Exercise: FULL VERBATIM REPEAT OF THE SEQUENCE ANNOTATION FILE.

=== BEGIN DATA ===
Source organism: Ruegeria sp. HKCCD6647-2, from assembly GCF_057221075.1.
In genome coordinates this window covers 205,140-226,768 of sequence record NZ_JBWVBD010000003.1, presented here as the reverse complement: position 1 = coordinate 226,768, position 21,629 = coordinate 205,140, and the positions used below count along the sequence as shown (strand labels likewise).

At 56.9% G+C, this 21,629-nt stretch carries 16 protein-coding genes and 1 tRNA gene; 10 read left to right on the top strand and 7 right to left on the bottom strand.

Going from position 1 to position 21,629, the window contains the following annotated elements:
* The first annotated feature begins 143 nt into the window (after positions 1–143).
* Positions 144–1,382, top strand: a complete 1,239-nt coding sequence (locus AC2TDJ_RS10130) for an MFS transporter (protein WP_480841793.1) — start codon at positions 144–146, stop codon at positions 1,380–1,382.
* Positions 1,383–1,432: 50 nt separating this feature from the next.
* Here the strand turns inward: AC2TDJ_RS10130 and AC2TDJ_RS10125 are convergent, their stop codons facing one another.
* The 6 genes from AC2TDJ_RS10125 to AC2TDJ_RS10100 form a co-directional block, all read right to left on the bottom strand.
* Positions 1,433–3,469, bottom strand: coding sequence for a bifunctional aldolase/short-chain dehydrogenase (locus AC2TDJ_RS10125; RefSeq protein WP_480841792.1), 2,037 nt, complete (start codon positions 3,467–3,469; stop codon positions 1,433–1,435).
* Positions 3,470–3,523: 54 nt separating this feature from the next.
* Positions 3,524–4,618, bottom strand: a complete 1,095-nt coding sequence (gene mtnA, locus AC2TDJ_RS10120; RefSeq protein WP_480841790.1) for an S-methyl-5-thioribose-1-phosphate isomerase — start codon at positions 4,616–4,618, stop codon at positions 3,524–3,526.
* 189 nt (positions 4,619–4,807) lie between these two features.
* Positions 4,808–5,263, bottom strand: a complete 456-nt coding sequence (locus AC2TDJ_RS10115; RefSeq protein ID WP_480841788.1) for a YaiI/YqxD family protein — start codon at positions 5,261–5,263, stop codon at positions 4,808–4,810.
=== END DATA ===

Source organism: Ruegeria sp. HKCCD6647-2, from assembly GCF_057221075.1.
In genome coordinates this window covers 205,140-226,768 of sequence record NZ_JBWVBD010000003.1, presented here as the reverse complement: position 1 = coordinate 226,768, position 21,629 = coordinate 205,140, and the positions used below count along the sequence as shown (strand labels likewise).

At 56.9% G+C, this 21,629-nt stretch carries 16 protein-coding genes and 1 tRNA gene; 10 read left to right on the top strand and 7 right to left on the bottom strand.

Going from position 1 to position 21,629, the window contains the following annotated elements:
* The first annotated feature begins 143 nt into the window (after positions 1–143).
* Positions 144–1,382, top strand: a complete 1,239-nt coding sequence (locus AC2TDJ_RS10130) for an MFS transporter (protein WP_480841793.1) — start codon at positions 144–146, stop codon at positions 1,380–1,382.
* Positions 1,383–1,432: 50 nt separating this feature from the next.
* Here the strand turns inward: AC2TDJ_RS10130 and AC2TDJ_RS10125 are convergent, their stop codons facing one another.
* The 6 genes from AC2TDJ_RS10125 to AC2TDJ_RS10100 form a co-directional block, all read right to left on the bottom strand.
* Positions 1,433–3,469, bottom strand: coding sequence for a bifunctional aldolase/short-chain dehydrogenase (locus AC2TDJ_RS10125; RefSeq protein WP_480841792.1), 2,037 nt, complete (start codon positions 3,467–3,469; stop codon positions 1,433–1,435).
* Positions 3,470–3,523: 54 nt separating this feature from the next.
* Positions 3,524–4,618, bottom strand: a complete 1,095-nt coding sequence (gene mtnA, locus AC2TDJ_RS10120; RefSeq protein WP_480841790.1) for an S-methyl-5-thioribose-1-phosphate isomerase — start codon at positions 4,616–4,618, stop codon at positions 3,524–3,526.
* 189 nt (positions 4,619–4,807) lie between these two features.
* Positions 4,808–5,263, bottom strand: a complete 456-nt coding sequence (locus AC2TDJ_RS10115; RefSeq protein ID WP_480841788.1) for a YaiI/YqxD family protein — start codon at positions 5,261–5,263, stop codon at positions 4,808–4,810.